This week I’m sharing one of the photos I took recently (i.e. about a month ago) with the Agfa Isolette II to test it out. This camera has some history: it was manufactured in Germany somewhere in the early 1950s, and was originally my grandpa’s. My dad seems to be the one who used it most, as he has a ton of negatives and prints (neatly laid out in albums) from when he (and my mum, her sister, and their friends) were studying. I gather he was the photographer in the group, and I know he used to do development and printing in college. So while clearing some stuff at home, when this camera (and an old Zenit TTL he bought in Rome) surfaced, he asked me whether I was interested. I was, of course, how could I resist?! I remembered the Zenit from when I was a kid, learning on it what an SLR was and how to use it. The Isolette, on the other hand, was something I had not seen before.
It took some effort to get it into working order again. It was kept in really good condition, with clear optics and no major issues. The only problem was that the focus ring was completely stuck. Apparently this is a common problem with these lenses, where the lubricant actually seizes after a few decades. I had to take the whole thing apart, and separate the lens elements after long generous dunking in alcohol. Unfortunately one of my tools slipped at one point, resulting in a ding on the front element’s holder. Nothing significant optically, but it’s a pity nonetheless. I also cleaned up the entire body and bellows with alcohol, and inspected the bellows to make sure they were light tight. For good measure I applied some black nail polish to the corners of the bellows’ pleats. The tricky bit involved calibrating the focus distance on reassembling the lens.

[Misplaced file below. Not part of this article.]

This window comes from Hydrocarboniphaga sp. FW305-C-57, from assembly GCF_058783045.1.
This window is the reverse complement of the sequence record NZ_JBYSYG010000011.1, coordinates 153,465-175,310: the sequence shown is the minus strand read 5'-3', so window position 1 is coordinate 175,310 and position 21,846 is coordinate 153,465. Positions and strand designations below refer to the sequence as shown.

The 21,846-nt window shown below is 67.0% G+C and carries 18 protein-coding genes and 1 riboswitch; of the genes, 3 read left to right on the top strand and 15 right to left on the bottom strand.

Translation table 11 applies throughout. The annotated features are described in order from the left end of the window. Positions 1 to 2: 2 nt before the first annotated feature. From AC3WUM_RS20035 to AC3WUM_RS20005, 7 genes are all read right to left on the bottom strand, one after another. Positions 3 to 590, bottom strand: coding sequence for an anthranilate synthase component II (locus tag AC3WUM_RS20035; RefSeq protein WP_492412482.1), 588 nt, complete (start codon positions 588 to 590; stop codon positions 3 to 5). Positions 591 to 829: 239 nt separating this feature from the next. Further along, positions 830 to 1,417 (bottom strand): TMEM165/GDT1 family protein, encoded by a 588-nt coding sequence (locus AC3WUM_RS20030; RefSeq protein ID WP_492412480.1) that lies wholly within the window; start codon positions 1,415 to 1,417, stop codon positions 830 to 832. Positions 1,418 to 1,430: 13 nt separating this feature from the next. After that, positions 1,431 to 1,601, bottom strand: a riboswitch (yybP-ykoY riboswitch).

The shutter seemed fine, so next thing to do was to test the camera. I bought some expired rolls of Fujifilm NPZ 800 while picking up some prints at our local Fuji store. This is a professional grade colour negative portrait film, and in a sense it’s a shame my plan was to cross-process myself in Rodinal. Perhaps the next roll I’ll get developed in C-41 chemistry at a lab. In any case, this first roll I shot entirely outdoors at 1/200 f/22, which I calculated would be the correct exposure on a sunny day, at the film’s exposure index of ISO 800. The narrow aperture would help give me more depth of field, making it safe for me to just set the focus at 30ft and get everything from a few feet to infinity well within acceptable sharpness, even if the focus calibration was off.
This is one of the frames from this first roll of 12. I took the photo on a climbing outing at Lapsi, while waiting for my friend and climbing partner to arrive. The experience of using the camera was rather odd. Overall it’s a joy to use, really simple to operate, particularly with the constraints I set myself. It’s also supremely quiet, with no motorized movements. My only real niggle is how awkward the viewfinder is, particularly for someone like me who can’t see much without glasses. When the roll was done, I unloaded it and immediately transferred it into the developing tank in a changing bag. I developed using my already-tested cross-process routine for C-41 films: 15 minutes in Adonal 1+50 with 5 inversions at the start of every minute, a water stop bath, fixing for 8 minutes in Adofix 1+9 with the same inversion pattern, and finally a water wash using the Ilford method. And of course, overnight drying.
I scanned the film with my usual method for 35mm, now adapted for 120 negatives. I’m still not entirely happy with the process, the scanning focus does not seem as good as it can be. I have a few things I’d like to try instead, I’ll post about them when I try them.